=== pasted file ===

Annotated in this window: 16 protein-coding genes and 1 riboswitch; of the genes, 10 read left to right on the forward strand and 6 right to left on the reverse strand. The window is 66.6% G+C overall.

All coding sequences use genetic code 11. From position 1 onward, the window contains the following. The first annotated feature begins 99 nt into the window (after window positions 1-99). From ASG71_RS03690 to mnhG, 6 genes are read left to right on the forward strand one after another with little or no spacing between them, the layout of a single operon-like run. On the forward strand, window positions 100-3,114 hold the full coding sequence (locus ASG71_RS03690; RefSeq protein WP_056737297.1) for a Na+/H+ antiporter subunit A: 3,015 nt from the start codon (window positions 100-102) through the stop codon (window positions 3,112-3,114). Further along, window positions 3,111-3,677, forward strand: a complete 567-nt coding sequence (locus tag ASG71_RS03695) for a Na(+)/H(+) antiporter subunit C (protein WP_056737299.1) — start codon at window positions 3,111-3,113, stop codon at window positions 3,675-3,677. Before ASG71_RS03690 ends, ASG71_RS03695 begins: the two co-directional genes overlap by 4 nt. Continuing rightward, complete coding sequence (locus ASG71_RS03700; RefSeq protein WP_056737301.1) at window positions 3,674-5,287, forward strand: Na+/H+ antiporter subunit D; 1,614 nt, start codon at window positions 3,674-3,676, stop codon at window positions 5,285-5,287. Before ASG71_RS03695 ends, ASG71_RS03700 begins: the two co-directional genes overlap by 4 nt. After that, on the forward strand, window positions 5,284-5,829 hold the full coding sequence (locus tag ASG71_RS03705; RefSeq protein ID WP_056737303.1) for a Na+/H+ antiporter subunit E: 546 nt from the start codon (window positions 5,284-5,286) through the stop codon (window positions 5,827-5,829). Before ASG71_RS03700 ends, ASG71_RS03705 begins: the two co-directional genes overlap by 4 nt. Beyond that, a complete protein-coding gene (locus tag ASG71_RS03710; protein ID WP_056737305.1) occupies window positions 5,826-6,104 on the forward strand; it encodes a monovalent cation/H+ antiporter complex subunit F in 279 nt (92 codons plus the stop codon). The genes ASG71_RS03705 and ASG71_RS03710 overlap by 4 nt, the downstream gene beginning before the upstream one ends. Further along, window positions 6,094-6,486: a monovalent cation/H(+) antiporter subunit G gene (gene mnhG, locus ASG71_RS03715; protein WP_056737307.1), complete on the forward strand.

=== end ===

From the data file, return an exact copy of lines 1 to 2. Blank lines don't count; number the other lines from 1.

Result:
Annotated in this window: 16 protein-coding genes and 1 riboswitch; of the genes, 10 read left to right on the forward strand and 6 right to left on the reverse strand. The window is 66.6% G+C overall.

All coding sequences use genetic code 11. From position 1 onward, the window contains the following. The first annotated feature begins 99 nt into the window (after window positions 1-99). From ASG71_RS03690 to mnhG, 6 genes are read left to right on the forward strand one after another with little or no spacing between them, the layout of a single operon-like run. On the forward strand, window positions 100-3,114 hold the full coding sequence (locus ASG71_RS03690; RefSeq protein WP_056737297.1) for a Na+/H+ antiporter subunit A: 3,015 nt from the start codon (window positions 100-102) through the stop codon (window positions 3,112-3,114). Further along, window positions 3,111-3,677, forward strand: a complete 567-nt coding sequence (locus tag ASG71_RS03695) for a Na(+)/H(+) antiporter subunit C (protein WP_056737299.1) — start codon at window positions 3,111-3,113, stop codon at window positions 3,675-3,677. Before ASG71_RS03690 ends, ASG71_RS03695 begins: the two co-directional genes overlap by 4 nt. Continuing rightward, complete coding sequence (locus ASG71_RS03700; RefSeq protein WP_056737301.1) at window positions 3,674-5,287, forward strand: Na+/H+ antiporter subunit D; 1,614 nt, start codon at window positions 3,674-3,676, stop codon at window positions 5,285-5,287. Before ASG71_RS03695 ends, ASG71_RS03700 begins: the two co-directional genes overlap by 4 nt. After that, on the forward strand, window positions 5,284-5,829 hold the full coding sequence (locus tag ASG71_RS03705; RefSeq protein ID WP_056737303.1) for a Na+/H+ antiporter subunit E: 546 nt from the start codon (window positions 5,284-5,286) through the stop codon (window positions 5,827-5,829). Before ASG71_RS03700 ends, ASG71_RS03705 begins: the two co-directional genes overlap by 4 nt. Beyond that, a complete protein-coding gene (locus tag ASG71_RS03710; protein ID WP_056737305.1) occupies window positions 5,826-6,104 on the forward strand; it encodes a monovalent cation/H+ antiporter complex subunit F in 279 nt (92 codons plus the stop codon). The genes ASG71_RS03705 and ASG71_RS03710 overlap by 4 nt, the downstream gene beginning before the upstream one ends. Further along, window positions 6,094-6,486: a monovalent cation/H(+) antiporter subunit G gene (gene mnhG, locus ASG71_RS03715; protein WP_056737307.1), complete on the forward strand.